She felt a powerful whoosh, and then she was no longer sitting on the couch, but teetering precariously in the shallows of a pond complete with swans. In the darkness behind her, there were cheers and applause, but then Danielle lost her balance and sat down hard. Cold, black water enveloped her up to her waist, and she gasped, both at the temperature and at the sudden change of scenery. The cheers turned to laughter that was quickly silenced, and Danielle glanced over her shoulder to see a group of people standing on the bank, some holding torches, and all watching her with obvious amusement. Wrapped in cloaks, they looked like something out of the Middle Ages.

The swans paddled towards her, coming from all directions. Frightened of a possible attack, Danielle scrambled to her feet and floundered towards the bank, not caring as the cold mud sucked her slippers away. One of the men met her there, helping her the last few steps onto dry land and wrapping his cloak around her. It was warm and soft with animal fur.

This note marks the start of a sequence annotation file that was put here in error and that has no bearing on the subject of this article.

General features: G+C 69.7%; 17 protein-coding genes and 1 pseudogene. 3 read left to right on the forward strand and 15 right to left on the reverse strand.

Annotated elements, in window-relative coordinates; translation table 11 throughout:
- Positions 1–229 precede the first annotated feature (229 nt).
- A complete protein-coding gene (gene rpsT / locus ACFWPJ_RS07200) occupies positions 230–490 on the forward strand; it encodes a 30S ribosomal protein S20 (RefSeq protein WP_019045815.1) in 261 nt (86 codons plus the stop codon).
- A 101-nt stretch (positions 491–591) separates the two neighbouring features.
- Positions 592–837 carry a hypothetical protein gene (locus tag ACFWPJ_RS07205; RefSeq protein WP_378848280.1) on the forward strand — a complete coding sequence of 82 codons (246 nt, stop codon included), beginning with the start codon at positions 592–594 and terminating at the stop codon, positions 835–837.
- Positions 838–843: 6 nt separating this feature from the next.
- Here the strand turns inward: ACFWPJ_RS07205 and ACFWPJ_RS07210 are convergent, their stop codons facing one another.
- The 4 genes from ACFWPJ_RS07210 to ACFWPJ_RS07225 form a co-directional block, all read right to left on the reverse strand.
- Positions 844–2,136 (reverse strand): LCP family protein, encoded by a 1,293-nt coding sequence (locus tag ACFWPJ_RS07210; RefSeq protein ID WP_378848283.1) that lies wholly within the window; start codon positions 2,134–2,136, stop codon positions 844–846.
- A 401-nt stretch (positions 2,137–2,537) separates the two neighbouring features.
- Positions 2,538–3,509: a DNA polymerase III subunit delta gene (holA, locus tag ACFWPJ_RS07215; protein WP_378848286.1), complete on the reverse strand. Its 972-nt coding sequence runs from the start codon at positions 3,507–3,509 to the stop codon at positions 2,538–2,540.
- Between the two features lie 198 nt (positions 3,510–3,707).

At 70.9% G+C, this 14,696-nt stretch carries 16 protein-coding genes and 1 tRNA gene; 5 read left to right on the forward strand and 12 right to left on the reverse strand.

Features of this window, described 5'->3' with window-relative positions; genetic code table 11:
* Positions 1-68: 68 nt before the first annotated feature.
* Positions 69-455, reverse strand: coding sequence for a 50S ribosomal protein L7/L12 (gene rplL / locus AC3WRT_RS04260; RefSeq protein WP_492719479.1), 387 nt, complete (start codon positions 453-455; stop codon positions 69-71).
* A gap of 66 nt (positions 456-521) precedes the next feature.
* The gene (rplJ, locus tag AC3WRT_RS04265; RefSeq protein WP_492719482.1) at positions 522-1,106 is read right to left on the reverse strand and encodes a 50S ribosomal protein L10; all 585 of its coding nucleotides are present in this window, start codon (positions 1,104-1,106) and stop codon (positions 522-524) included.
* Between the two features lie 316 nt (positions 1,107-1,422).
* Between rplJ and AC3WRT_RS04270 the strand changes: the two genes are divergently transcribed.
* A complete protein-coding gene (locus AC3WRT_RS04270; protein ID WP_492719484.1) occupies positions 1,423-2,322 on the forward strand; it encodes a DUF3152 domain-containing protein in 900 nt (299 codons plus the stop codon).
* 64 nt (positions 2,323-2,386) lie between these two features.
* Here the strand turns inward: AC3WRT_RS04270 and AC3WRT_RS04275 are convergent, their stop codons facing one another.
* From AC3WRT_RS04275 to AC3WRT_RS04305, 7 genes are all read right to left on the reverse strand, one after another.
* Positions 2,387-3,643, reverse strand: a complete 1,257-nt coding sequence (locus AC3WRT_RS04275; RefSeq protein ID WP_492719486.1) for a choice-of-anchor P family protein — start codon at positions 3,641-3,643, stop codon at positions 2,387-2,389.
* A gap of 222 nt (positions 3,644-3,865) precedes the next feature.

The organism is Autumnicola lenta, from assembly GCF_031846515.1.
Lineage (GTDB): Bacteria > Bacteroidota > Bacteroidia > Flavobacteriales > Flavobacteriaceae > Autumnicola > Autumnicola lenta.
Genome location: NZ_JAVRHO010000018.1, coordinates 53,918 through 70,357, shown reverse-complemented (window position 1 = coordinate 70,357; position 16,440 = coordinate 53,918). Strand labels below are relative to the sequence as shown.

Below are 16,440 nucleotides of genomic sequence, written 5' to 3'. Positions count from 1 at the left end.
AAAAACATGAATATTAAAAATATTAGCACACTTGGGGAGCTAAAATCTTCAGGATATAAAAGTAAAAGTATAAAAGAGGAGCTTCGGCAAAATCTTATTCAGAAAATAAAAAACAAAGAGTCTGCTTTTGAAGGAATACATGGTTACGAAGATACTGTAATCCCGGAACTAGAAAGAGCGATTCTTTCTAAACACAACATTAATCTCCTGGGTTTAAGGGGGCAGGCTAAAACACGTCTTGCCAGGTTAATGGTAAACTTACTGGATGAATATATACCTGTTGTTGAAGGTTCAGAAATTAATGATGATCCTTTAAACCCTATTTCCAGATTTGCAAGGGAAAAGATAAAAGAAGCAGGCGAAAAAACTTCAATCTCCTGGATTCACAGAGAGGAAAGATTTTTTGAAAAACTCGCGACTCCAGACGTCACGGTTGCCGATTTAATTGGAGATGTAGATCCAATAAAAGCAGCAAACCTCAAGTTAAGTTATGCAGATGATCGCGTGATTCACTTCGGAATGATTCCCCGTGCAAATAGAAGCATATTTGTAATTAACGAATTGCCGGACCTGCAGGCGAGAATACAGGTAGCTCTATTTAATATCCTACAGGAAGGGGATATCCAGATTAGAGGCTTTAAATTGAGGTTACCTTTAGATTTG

“Welcome, angel,” he said, guiding her towards the others. They all echoed him with a joyous, “Welcome, angel!”

But the youngest child protested, “The angel last year was a man.”

“And this year, it’s a woman,” the girl’s mother announced. To Danielle, she said, “Welcome, angel. Let’s get you some dry clothes before Mass. Poly? Polyhymnia! Run and find something for her to wear!”

“Yes, my lady,” said one of the teenage girls from the back of the group, then raced away. As they followed, Danielle glanced around. In the light of the torches, she saw a stone bridge over the pond – moat, actually – that led to a medieval-looking stone gate complete with portcullis. Ahead of her, the girl wormed her way through the crowd until she was standing right in front of them, walking backwards so that she could keep an eye on Danielle.

“I’m terribly sorry, but I think you must be expecting somebody else,” Danielle said as they crossed the bridge. “I’m not an angel, my name is Danielle, and truthfully, I’m not even sure where I am.”

“This is the village of Seven Swans,” said the older woman. “I’m Lady Faustina, and you’ve met my husband, Lord Maximian.”